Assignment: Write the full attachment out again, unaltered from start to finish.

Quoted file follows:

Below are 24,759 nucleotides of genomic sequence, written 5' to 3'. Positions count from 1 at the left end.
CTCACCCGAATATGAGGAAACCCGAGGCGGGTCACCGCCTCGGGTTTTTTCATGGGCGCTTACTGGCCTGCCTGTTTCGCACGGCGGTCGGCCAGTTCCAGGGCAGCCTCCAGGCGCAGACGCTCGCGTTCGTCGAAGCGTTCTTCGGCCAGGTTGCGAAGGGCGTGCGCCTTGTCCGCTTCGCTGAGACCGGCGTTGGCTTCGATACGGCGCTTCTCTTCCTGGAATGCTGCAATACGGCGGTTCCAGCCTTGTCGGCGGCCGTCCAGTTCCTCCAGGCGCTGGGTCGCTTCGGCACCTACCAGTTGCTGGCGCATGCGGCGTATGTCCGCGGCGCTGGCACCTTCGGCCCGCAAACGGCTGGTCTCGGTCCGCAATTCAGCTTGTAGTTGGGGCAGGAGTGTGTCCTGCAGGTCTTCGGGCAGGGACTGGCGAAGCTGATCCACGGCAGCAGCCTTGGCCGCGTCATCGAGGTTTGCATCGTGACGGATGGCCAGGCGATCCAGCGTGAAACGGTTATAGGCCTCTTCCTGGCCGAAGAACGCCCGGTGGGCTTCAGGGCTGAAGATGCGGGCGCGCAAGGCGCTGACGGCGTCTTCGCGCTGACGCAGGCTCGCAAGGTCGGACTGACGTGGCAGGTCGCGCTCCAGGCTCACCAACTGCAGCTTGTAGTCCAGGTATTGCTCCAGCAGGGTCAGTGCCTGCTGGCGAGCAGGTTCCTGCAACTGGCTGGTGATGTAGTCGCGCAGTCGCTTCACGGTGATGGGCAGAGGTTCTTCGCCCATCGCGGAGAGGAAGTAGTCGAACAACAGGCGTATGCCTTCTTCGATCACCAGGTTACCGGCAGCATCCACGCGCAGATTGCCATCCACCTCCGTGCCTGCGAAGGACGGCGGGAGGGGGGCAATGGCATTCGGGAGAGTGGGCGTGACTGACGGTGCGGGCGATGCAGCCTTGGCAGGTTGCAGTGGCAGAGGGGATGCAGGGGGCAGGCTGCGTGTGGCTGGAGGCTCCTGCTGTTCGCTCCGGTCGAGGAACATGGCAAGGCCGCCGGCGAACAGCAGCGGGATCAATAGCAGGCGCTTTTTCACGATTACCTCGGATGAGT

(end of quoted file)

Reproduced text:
Below are 24,759 nucleotides of genomic sequence, written 5' to 3'. Positions count from 1 at the left end.
CTCACCCGAATATGAGGAAACCCGAGGCGGGTCACCGCCTCGGGTTTTTTCATGGGCGCTTACTGGCCTGCCTGTTTCGCACGGCGGTCGGCCAGTTCCAGGGCAGCCTCCAGGCGCAGACGCTCGCGTTCGTCGAAGCGTTCTTCGGCCAGGTTGCGAAGGGCGTGCGCCTTGTCCGCTTCGCTGAGACCGGCGTTGGCTTCGATACGGCGCTTCTCTTCCTGGAATGCTGCAATACGGCGGTTCCAGCCTTGTCGGCGGCCGTCCAGTTCCTCCAGGCGCTGGGTCGCTTCGGCACCTACCAGTTGCTGGCGCATGCGGCGTATGTCCGCGGCGCTGGCACCTTCGGCCCGCAAACGGCTGGTCTCGGTCCGCAATTCAGCTTGTAGTTGGGGCAGGAGTGTGTCCTGCAGGTCTTCGGGCAGGGACTGGCGAAGCTGATCCACGGCAGCAGCCTTGGCCGCGTCATCGAGGTTTGCATCGTGACGGATGGCCAGGCGATCCAGCGTGAAACGGTTATAGGCCTCTTCCTGGCCGAAGAACGCCCGGTGGGCTTCAGGGCTGAAGATGCGGGCGCGCAAGGCGCTGACGGCGTCTTCGCGCTGACGCAGGCTCGCAAGGTCGGACTGACGTGGCAGGTCGCGCTCCAGGCTCACCAACTGCAGCTTGTAGTCCAGGTATTGCTCCAGCAGGGTCAGTGCCTGCTGGCGAGCAGGTTCCTGCAACTGGCTGGTGATGTAGTCGCGCAGTCGCTTCACGGTGATGGGCAGAGGTTCTTCGCCCATCGCGGAGAGGAAGTAGTCGAACAACAGGCGTATGCCTTCTTCGATCACCAGGTTACCGGCAGCATCCACGCGCAGATTGCCATCCACCTCCGTGCCTGCGAAGGACGGCGGGAGGGGGGCAATGGCATTCGGGAGAGTGGGCGTGACTGACGGTGCGGGCGATGCAGCCTTGGCAGGTTGCAGTGGCAGAGGGGATGCAGGGGGCAGGCTGCGTGTGGCTGGAGGCTCCTGCTGTTCGCTCCGGTCGAGGAACATGGCAAGGCCGCCGGCGAACAGCAGCGGGATCAATAGCAGGCGCTTTTTCACGATTACCTCGGATGAGT